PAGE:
Friday, April 12, 2013

Sprucing Up a Post For You

"A tree she was chopping down with an ax fell on her....


NEXT DAY UPDATEHolliston woman, 79, felled by tree is recovering


"Scientists aim to unwrap conifer’s DNA" by Malcolm Ritter  |  Associated Press,  December 14, 2012

NEW YORK — To millions of people, the Christmas tree is a cheerful sight. To scientists who decipher the DNA codes of plants and animals, it’s a monster.

We’re talking about the conifer, the umbrella term for cone-bearing trees like the spruce, fir, pine, cypress, and cedar. Apart from their Yuletide popularity, they play big roles in the lumber industry and in healthy forest ecosystems.

Scientists would love to identify the billions of building blocks that make up the DNA of a conifer, a process known as sequencing its genome. Such analysis is a standard tool of biology, and doing it for conifers could reveal genetic secrets useful for basic science, breeding, and forest management.

But the conifer genome is huge. And like a big price tag on a wished-for present, that has put it out of reach.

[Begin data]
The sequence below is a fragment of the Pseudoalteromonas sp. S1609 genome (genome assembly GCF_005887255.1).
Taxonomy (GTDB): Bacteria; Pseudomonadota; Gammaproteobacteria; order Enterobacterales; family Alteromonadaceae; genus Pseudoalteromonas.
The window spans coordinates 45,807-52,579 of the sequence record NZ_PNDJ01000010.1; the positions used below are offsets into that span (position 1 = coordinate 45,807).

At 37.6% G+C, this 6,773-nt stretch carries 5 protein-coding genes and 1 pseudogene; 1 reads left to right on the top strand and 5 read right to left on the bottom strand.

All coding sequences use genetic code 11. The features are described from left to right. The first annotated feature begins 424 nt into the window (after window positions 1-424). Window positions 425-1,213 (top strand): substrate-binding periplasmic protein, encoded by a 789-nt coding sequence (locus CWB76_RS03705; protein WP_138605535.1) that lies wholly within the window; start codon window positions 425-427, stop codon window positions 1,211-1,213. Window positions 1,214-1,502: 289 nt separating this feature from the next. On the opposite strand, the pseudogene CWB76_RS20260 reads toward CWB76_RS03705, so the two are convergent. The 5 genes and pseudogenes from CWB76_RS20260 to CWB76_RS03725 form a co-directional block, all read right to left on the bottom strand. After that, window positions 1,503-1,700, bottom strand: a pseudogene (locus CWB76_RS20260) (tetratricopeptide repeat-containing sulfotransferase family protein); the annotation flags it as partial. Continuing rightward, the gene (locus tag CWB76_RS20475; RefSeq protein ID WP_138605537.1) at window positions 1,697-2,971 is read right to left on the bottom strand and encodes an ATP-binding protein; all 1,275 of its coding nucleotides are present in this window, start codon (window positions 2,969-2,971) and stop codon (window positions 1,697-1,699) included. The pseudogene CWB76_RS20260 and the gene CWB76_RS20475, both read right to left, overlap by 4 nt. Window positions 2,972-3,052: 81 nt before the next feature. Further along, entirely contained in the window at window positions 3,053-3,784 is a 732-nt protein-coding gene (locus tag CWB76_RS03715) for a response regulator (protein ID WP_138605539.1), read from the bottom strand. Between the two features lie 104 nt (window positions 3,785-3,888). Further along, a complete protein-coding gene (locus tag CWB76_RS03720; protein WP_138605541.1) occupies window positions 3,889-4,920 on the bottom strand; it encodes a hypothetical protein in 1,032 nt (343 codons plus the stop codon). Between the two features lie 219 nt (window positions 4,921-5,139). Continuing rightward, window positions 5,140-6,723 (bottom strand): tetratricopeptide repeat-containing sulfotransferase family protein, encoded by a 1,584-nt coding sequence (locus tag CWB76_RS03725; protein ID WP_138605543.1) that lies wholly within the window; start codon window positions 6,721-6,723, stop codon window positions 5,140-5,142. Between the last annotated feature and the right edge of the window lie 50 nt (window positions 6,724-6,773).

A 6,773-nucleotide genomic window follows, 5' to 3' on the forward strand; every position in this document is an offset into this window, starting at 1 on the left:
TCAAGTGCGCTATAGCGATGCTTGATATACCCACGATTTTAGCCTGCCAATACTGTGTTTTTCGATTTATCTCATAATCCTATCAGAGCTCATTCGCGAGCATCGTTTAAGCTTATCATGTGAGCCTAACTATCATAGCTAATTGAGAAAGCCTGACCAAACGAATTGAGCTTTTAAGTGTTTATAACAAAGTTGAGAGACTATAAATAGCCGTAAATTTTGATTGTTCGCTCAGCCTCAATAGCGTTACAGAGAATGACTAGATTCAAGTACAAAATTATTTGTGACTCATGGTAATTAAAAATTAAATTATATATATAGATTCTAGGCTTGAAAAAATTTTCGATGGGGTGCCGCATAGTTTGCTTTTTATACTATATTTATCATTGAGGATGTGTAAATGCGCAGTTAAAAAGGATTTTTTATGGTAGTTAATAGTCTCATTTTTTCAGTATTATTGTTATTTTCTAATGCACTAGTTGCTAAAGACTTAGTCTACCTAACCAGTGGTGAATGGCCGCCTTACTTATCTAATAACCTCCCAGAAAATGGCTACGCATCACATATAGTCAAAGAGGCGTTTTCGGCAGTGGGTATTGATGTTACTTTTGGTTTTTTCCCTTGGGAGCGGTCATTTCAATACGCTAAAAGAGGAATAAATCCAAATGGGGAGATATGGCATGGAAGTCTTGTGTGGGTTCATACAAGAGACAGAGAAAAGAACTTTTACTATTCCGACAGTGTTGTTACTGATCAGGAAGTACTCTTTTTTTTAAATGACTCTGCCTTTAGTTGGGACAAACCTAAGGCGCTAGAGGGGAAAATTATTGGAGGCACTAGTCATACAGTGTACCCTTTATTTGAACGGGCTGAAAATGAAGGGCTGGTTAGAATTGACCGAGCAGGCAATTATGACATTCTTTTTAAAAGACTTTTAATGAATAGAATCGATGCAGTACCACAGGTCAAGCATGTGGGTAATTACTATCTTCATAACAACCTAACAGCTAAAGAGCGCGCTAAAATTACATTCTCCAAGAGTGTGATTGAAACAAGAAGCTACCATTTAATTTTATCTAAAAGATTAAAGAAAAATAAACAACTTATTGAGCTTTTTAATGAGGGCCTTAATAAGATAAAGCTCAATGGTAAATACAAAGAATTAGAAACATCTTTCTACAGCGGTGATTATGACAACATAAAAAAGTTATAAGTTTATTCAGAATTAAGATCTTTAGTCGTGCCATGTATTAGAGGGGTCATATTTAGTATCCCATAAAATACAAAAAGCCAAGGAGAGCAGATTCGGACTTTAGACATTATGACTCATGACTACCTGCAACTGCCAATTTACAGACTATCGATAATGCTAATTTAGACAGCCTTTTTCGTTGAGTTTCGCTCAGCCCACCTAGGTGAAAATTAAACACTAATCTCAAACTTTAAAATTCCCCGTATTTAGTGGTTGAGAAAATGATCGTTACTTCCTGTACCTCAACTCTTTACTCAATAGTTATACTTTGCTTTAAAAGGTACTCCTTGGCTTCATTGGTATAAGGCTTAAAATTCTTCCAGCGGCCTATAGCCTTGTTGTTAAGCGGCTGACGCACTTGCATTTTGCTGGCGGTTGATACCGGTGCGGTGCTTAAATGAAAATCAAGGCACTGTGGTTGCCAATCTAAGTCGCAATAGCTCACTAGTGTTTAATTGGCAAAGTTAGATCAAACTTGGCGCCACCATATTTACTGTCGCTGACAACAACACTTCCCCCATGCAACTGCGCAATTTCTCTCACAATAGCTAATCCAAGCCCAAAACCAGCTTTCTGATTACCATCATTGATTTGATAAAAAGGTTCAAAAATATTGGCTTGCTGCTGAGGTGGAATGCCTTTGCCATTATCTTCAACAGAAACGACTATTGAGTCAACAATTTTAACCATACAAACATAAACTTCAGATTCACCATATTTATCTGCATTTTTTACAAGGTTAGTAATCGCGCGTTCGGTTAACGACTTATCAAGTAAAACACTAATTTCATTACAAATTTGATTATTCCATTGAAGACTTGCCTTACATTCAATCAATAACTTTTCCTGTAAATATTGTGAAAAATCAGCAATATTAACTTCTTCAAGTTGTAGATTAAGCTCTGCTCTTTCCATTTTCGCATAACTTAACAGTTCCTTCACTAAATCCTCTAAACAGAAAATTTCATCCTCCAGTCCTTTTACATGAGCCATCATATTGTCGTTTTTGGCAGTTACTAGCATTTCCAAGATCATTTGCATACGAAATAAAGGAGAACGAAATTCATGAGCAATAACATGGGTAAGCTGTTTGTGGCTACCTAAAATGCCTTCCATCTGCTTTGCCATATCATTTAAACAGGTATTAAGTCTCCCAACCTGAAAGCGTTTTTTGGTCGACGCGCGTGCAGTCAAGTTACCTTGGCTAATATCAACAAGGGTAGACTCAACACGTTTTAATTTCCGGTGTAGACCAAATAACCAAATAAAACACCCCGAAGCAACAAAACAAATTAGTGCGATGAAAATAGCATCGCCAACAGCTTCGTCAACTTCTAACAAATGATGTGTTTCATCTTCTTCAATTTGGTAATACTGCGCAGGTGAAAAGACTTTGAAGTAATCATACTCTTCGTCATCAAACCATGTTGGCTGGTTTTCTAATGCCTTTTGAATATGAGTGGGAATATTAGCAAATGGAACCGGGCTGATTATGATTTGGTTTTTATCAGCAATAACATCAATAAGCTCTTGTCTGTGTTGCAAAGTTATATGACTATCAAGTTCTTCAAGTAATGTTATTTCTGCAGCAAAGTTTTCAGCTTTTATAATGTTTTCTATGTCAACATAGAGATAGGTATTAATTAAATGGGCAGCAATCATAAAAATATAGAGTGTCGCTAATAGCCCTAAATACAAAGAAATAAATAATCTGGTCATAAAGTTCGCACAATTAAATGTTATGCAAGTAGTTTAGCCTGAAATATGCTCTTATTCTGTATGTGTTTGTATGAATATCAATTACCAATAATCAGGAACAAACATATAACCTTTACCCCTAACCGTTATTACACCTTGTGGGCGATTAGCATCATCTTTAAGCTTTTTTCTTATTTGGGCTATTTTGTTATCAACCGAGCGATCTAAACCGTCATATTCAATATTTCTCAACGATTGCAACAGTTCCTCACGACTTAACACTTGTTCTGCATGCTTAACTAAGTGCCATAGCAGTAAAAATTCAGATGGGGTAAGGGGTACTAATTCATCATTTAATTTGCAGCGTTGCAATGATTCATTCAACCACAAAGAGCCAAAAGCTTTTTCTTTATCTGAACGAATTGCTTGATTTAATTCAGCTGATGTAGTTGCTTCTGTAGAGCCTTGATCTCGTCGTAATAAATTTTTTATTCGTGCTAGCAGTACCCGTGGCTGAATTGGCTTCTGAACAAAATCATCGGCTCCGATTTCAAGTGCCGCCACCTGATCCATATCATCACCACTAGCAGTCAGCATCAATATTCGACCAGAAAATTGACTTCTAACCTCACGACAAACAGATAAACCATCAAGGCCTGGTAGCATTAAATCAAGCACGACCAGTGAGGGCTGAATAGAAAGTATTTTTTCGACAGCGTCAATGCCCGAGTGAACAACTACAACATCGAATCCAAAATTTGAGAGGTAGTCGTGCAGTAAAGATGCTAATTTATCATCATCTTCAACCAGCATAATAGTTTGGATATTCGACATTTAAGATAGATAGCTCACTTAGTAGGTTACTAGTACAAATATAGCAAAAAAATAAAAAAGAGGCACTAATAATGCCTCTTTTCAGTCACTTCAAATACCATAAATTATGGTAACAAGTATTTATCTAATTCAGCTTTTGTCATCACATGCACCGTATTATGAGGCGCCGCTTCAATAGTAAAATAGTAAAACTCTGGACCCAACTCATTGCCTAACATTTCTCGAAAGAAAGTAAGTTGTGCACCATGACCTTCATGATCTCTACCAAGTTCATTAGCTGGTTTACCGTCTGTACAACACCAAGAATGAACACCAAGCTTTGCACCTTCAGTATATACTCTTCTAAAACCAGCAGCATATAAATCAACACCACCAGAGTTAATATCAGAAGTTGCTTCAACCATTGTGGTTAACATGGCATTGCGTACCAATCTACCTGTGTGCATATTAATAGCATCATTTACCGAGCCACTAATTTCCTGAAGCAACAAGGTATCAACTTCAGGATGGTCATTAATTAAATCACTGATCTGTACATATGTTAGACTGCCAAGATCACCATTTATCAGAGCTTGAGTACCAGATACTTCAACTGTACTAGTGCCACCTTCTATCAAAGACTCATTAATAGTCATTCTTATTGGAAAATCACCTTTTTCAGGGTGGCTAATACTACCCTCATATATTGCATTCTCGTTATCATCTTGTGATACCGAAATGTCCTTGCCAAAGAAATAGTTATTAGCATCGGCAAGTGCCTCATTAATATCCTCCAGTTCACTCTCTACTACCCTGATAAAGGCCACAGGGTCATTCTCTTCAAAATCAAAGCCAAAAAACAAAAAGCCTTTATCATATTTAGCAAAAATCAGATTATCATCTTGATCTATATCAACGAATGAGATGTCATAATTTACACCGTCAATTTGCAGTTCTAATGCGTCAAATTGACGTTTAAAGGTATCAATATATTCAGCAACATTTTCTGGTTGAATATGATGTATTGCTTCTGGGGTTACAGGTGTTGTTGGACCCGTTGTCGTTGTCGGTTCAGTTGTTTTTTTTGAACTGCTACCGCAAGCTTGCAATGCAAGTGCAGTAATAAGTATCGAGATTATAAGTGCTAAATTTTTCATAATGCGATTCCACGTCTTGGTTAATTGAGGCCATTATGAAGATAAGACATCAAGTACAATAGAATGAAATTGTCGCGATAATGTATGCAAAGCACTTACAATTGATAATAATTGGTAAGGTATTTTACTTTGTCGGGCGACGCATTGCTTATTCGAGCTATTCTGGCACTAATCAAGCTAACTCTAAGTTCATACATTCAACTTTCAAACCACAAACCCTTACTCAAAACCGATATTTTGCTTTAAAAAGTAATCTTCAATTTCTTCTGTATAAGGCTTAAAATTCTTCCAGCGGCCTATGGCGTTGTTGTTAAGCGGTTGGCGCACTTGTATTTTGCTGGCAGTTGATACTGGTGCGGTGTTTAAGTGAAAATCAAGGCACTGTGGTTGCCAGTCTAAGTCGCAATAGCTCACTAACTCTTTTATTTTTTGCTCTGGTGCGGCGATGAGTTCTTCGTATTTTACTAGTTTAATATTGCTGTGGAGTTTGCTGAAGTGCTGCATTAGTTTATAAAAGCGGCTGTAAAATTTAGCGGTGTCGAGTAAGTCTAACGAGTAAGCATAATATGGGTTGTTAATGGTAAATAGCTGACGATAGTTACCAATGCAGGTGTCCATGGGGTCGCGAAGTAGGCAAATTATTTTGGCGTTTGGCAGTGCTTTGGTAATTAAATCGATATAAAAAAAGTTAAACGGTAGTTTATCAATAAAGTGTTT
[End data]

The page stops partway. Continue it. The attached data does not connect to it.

Now, as Christmas approaches, it appears the conifer’s role as a genetic Grinch may be ending.

In recent months, scientific teams in the United States and Canada have released preliminary, patchy descriptions of conifer genomes. And a Swedish team plans to follow suit soon in its quest for the Norway spruce....

Nobody expects a perfect, finished conifer genome anytime soon. John Mac Kay, who codirects a multi-institution Canadian project that is tackling the white spruce, and others say that reaching that goal would probably require some advances in technology. But even partial versions can help tree breeders and basic scientists, researchers say.


Yes, I think I shall never see a Globe article as lovely as a tree.